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Large-scale plantation and contract farming effects: qualitative and quantitative assessment in Madagascar

Burnod P., Rakotomalala H., Rasolofo P., Brès A.. 2015. Utrecht : LANDac, p. 1-30. International Conference on Land Governance for Equitable and Sustainable Development, 2015-07-08/2015-07-10, Utrecht (Pays-Bas).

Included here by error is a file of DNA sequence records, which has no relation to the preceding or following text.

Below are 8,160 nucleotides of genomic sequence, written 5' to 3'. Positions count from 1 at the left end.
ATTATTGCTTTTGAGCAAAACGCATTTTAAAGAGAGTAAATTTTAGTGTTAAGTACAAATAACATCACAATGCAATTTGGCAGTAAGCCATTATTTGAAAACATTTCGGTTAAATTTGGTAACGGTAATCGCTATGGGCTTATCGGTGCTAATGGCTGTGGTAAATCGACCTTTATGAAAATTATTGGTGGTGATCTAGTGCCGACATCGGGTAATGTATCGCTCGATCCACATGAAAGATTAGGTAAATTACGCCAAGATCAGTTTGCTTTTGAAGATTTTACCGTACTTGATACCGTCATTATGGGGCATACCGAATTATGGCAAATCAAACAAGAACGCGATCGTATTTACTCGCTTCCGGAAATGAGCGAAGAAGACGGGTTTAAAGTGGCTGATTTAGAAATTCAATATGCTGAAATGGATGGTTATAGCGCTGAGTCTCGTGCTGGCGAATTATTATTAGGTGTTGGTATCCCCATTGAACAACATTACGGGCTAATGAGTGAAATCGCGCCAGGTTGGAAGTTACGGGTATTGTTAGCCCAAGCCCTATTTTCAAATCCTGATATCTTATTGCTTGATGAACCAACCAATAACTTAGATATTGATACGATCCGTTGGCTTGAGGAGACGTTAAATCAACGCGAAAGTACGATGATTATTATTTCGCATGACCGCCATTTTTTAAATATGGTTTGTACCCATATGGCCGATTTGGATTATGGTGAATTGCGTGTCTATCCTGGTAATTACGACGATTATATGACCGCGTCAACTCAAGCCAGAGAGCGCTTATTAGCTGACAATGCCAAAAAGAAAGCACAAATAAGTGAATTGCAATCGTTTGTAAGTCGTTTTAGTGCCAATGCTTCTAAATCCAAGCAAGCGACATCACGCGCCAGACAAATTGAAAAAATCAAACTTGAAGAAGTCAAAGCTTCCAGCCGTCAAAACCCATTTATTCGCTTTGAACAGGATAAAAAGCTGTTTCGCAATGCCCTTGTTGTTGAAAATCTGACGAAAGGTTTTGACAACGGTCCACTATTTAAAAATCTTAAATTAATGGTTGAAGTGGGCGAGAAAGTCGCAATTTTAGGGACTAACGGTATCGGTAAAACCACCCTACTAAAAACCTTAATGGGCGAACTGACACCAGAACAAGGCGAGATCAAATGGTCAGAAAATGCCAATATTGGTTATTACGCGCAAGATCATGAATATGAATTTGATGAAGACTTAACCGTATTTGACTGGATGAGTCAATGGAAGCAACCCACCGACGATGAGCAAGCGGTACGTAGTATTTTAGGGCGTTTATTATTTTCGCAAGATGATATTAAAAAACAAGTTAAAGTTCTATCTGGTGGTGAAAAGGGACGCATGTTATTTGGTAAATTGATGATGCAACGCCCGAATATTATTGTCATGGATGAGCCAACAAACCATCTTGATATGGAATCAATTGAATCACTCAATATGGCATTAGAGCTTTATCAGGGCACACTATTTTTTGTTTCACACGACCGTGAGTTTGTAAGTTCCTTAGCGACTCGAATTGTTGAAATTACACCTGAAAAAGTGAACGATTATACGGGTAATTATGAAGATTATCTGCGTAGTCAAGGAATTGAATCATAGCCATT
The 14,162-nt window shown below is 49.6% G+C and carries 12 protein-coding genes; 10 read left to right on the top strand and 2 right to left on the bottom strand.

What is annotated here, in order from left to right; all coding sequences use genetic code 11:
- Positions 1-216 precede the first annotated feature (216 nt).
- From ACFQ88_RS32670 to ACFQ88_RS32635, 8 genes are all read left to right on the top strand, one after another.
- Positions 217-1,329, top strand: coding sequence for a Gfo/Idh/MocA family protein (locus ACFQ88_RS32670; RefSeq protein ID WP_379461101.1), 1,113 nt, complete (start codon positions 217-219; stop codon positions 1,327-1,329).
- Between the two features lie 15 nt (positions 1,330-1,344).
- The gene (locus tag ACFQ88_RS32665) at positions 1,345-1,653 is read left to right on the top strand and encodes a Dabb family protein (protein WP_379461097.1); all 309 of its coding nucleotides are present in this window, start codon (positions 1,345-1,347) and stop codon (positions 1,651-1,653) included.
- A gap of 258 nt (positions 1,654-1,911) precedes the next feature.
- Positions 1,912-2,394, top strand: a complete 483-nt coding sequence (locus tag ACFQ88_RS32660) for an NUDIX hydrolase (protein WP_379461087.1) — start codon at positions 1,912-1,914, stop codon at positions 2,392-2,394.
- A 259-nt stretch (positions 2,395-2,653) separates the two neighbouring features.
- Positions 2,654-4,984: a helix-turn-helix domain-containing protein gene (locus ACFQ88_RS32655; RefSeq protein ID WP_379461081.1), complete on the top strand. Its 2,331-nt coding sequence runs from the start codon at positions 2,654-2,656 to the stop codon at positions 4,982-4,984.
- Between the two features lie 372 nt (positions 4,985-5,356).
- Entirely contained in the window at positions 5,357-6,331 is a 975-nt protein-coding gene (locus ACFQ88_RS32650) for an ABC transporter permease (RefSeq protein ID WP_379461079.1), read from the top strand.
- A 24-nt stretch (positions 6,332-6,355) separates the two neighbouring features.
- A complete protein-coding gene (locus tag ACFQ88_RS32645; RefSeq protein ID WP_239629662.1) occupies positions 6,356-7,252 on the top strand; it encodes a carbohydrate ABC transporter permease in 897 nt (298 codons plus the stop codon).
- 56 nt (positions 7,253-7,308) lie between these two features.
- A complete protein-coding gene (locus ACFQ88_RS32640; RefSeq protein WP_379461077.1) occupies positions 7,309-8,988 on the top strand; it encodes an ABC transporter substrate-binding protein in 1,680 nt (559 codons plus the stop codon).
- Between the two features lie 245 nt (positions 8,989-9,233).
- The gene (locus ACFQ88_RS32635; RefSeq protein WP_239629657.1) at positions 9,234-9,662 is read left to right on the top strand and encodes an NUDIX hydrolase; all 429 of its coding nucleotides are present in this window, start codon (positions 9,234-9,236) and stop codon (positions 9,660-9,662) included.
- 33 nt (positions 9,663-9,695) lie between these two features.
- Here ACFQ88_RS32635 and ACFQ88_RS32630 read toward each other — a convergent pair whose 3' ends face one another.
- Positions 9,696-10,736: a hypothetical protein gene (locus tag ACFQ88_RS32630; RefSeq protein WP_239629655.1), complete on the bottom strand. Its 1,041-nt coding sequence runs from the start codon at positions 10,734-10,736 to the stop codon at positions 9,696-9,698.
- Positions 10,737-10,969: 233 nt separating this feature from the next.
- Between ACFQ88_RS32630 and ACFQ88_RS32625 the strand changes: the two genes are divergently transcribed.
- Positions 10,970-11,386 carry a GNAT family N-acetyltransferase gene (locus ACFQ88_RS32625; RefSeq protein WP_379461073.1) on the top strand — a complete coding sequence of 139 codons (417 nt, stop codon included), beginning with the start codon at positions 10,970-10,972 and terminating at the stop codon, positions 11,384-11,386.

In Madagascar, the promotion of large scale agricultural investments is still high on the political agenda. Hence, at the country level, public debates on business models and inclusiveness remain scarce. Based on qualitative and quantitative assessment, the communication rigorously analyses and quantifies the impacts of large-scale plantation and contract farming schemes. It focuses on one company producing the same crop through large plantation (on a 650 ha domain) and contractual scheme (7 000 farmers). It underlines that large-scale farming model, developed by the company to boost the production of crop A, does not reach its goals. It even proves to be slower to develop and more expensive than the contract farming model. The own estate plantation's low results derive from a land conflict. Despite the company's legal land access that one can have considered as secured, conflicts arise between the company and the farmers but, more seriously, amongst the farmers. On the contrary, contract farming did not awake land tensions. It stimulates market and non market land transactions and, on this basis, seems to contribute to a better efficiency and equity of land distribution. The company generates on its own estate plantation the equivalent of 1 full-time job per hectare, offers income opportunities for 4 times more households and generates about 2,6 times more jobs than in the past situation. But, the companies pays the workers 3 times less than the farmers used to win on their own plots and it does not offer the daily workers to really escape poverty. At last, the land losing households did not endure a forced proletarization but know an exacerbated poverty and the company employment only contribute partly to their reconstruction efforts. One the other hand, the company consolidates (and partly creates) through the contract scheme an equivalent of 1.3 full time jobs per hectare. It does not induce a net increase of agricultural revenue but allows a better remuneration of their family labor and a better access to several key advantages (access to inputs, less pest control and payment in once). Contract farming models, which have also very controversial effects, prove to be in the present case more profitable for the company, the farmers and more generally for the local development. (Résumé d'auteur)

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